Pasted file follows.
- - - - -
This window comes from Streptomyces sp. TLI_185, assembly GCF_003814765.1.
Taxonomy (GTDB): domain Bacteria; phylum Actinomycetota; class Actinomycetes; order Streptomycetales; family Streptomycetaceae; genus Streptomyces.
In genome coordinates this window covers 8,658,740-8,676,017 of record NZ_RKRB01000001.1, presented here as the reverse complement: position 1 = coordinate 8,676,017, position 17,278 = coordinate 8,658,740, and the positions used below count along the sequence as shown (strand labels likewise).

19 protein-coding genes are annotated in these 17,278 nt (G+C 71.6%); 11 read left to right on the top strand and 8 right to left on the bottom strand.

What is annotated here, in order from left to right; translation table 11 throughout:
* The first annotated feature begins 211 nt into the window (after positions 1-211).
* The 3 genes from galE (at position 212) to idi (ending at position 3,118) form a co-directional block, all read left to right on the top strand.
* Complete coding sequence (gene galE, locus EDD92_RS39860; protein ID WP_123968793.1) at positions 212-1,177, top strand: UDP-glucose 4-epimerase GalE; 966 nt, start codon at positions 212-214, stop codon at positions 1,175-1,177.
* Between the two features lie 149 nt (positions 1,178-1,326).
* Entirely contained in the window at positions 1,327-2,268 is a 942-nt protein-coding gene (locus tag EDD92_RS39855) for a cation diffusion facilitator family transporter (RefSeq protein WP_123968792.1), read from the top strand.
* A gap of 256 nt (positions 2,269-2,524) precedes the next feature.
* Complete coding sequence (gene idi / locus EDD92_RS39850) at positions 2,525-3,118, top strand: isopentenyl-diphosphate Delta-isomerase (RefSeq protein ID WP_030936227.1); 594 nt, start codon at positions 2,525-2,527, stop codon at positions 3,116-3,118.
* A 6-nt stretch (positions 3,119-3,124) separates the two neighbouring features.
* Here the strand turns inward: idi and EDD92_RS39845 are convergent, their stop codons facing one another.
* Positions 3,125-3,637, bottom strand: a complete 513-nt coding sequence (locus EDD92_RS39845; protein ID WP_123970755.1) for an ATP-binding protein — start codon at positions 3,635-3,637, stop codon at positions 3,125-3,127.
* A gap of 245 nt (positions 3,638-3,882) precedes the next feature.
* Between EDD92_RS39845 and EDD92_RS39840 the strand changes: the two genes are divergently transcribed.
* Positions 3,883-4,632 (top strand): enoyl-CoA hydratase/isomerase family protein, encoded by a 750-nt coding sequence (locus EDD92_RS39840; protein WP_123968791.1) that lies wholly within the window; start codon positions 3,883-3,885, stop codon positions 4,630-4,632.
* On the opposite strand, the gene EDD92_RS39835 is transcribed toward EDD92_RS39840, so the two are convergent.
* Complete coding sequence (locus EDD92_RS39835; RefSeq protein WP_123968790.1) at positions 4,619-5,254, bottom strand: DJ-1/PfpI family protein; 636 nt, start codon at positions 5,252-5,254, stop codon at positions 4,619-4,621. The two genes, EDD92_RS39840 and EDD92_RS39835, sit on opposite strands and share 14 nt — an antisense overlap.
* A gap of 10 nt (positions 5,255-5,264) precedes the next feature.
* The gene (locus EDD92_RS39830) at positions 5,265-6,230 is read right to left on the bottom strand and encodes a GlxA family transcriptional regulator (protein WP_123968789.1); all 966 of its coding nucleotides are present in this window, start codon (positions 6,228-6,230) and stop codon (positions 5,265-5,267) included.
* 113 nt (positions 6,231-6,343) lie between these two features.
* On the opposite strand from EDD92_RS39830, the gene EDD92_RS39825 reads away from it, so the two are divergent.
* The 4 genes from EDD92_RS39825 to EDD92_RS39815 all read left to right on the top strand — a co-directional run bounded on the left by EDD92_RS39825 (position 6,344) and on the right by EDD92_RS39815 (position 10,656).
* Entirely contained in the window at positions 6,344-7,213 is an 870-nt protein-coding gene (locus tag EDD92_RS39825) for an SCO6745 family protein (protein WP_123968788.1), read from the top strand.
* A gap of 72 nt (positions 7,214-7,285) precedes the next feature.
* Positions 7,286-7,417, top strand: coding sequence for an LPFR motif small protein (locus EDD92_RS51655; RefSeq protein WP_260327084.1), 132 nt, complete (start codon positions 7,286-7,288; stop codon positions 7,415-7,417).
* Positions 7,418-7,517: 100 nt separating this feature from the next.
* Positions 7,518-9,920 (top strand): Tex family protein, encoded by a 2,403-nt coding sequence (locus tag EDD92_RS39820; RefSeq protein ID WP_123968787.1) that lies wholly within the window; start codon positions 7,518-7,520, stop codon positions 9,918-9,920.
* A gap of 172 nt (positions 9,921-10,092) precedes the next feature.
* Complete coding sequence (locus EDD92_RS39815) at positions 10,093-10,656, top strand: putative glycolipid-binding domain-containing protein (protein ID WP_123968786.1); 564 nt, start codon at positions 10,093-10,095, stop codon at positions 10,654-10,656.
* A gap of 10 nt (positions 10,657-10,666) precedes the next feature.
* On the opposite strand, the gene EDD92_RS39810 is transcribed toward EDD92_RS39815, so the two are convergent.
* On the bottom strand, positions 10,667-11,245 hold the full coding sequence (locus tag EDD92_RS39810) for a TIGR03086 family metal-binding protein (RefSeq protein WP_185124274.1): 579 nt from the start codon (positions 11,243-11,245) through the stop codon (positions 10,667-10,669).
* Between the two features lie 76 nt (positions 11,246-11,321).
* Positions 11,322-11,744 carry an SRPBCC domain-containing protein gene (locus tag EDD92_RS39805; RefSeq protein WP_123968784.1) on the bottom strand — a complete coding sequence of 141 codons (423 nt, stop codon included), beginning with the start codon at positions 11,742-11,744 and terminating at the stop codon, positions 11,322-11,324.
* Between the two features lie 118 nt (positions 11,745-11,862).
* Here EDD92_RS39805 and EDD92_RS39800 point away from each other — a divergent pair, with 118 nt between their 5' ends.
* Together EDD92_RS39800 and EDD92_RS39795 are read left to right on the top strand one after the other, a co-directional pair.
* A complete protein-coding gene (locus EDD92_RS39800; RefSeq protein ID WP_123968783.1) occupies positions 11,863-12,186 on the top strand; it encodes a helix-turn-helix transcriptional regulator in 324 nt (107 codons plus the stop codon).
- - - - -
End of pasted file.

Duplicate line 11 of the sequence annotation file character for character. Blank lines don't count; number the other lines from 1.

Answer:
* A gap of 256 nt (positions 2,269-2,524) precedes the next feature.